Littlehampton Welding's factory is now filled with the plunging lines of the stainless steel screens of the new London Bridge Staircase, due to be craned into place on the weekend of 13th and 14th of February (delay on previously programmed date of 24th January), after the final flight of stairs is installed this coming Sunday 17th January. An intricately detailed project like this requires a combination of advanced technical expertise, combined with artisan craftsmanship.
Another flight of our stair was craned into position over the side of London Bridge today. Fortunately, yesterday's high winds dropped to nothing, and in an exercise of extreme delicacy, the stair passed London Bridge with millimetres of clearance. As planned, the weight of the new component caused the new footbridge to deflect another few millimetres - on target, (by the time the final components are put in place), to precisely alter the pre-camber of the new footbridge, so that the top landing meets London Bridge at the correct level.
Matthew Taylor's excellent blog posting at the RSA website is of relevance to all of society, including the construction industry, where much greater collaboration is needed to adopt new technologies in the design and construction of new and existing buildings, to make them fit for the 21st century.
Peter Cook has just produced another remarkable set of photographs for us, showing how the urban quality of the north end of Exmouth Market, Clerkenwell, in East London, has been transformed by our low energy development, which combines traditional fabric materials, modern techniques, a significant enhancement of conditions for biodiversity, and a massive increase in commercial and lettable floor space for the benefit of the freeholder, a property investment trust.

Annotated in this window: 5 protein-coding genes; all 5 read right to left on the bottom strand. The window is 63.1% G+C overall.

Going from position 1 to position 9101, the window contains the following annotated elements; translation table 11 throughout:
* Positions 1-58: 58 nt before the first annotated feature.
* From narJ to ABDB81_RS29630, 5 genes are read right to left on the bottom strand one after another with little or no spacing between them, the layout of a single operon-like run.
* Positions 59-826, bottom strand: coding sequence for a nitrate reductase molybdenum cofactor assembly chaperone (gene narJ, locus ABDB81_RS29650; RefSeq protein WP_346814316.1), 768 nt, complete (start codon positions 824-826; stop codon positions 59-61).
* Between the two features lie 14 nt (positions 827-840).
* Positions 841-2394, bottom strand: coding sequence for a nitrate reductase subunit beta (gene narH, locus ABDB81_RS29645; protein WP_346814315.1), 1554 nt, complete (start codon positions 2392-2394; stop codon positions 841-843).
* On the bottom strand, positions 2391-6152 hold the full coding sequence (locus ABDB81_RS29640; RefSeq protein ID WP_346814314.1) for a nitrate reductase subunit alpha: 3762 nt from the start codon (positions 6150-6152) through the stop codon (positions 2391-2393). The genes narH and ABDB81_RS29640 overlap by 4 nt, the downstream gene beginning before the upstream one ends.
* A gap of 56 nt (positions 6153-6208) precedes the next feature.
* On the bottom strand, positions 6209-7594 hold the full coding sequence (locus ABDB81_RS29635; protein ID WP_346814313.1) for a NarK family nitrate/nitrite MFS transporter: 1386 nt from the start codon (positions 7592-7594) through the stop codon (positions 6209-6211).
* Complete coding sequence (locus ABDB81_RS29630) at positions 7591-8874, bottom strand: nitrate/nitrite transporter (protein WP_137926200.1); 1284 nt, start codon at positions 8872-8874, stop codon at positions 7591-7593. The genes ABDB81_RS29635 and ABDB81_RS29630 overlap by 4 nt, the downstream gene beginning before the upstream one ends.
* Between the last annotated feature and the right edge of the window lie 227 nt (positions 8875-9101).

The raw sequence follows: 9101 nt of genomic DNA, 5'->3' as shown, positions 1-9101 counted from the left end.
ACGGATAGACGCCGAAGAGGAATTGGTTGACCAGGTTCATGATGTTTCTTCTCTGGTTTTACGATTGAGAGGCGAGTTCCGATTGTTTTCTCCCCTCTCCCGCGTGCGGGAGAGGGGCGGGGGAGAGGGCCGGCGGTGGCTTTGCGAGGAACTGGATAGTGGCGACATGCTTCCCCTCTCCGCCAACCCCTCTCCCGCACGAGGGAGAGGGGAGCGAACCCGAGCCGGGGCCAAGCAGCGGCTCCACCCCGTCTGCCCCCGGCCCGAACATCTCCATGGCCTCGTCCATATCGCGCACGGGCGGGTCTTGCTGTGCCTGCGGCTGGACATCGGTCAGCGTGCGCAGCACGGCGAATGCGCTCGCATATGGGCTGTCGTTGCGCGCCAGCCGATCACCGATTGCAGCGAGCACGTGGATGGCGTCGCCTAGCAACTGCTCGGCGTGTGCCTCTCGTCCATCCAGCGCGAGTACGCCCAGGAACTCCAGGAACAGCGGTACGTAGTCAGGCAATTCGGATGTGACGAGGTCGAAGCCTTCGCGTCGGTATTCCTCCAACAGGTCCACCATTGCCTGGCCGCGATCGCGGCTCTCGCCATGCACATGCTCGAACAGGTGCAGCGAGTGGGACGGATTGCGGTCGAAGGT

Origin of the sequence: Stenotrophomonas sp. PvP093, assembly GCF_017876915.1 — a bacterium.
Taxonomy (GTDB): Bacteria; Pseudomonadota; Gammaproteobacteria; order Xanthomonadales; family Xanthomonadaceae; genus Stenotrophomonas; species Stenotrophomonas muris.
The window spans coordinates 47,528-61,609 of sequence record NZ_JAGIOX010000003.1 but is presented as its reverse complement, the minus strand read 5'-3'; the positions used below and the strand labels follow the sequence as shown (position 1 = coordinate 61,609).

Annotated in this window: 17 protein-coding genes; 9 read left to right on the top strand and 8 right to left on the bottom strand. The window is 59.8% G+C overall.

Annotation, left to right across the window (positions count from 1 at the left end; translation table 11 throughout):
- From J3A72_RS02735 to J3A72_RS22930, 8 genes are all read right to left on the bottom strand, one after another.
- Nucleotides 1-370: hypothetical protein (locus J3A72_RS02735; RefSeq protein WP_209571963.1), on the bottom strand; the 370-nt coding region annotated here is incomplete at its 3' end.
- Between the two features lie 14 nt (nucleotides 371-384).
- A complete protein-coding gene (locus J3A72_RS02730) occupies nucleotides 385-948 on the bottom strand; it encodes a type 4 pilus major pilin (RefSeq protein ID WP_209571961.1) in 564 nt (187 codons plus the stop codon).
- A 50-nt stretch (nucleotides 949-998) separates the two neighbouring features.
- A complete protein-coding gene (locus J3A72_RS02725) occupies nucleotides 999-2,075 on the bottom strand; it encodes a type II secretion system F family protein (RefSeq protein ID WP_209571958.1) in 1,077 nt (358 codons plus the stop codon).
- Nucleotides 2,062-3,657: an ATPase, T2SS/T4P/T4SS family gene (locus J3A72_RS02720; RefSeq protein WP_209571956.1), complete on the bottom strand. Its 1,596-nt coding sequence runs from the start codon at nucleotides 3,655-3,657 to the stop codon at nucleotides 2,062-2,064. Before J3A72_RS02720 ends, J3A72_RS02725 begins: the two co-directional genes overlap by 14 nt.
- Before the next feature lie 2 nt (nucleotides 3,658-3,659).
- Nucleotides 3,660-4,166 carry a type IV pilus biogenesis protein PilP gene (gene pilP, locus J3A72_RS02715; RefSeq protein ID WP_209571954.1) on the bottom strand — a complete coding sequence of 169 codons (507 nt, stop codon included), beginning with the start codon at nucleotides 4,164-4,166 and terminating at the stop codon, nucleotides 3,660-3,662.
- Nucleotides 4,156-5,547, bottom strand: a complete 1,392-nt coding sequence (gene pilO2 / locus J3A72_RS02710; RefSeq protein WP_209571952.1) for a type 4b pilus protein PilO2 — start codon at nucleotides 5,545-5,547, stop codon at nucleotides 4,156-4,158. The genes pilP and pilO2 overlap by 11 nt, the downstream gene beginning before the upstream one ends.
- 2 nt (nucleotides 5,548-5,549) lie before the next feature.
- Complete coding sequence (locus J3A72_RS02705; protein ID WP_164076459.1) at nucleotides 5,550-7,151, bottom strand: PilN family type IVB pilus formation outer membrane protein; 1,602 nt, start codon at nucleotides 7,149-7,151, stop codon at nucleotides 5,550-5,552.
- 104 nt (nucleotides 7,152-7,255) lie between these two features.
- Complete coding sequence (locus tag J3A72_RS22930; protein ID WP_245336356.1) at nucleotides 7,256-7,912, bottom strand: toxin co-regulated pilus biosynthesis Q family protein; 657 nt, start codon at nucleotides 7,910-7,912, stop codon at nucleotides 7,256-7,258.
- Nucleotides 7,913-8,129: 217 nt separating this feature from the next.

Update on our new 3-storey Staircase which will hang over the River Thames, off the side of London Bridge (commissioned by the City of London):
Littlehampton Welding currently has our London Bridge Staircase components at various stages of assembly all over their vast factory. The photograph shows the lower flight which is due on site soon. All the parts for the curving, sweeping stainless steel screens have been made, and assembly of these components is imminent.
Nearing completion - this carefully crafted Passivhaus in Buckinghamshire was recently described by a visitor as having a 'Donald Judd clarity of construction'. The building derives most of its external heat gains from a glazed wall facing North West over open countryside.
In 2014 the Edge invited Paul Morrell to chair a Commission of Inquiry into the future of professionalism in the built environment/construction industry. Tomorrow the Edge launches the resulting report, which explores the key issues facing professionals and their institutions at this ‘moment for change’. To attend the event follow this link and join the discussion of this critical issue for the industry and its professional institutions.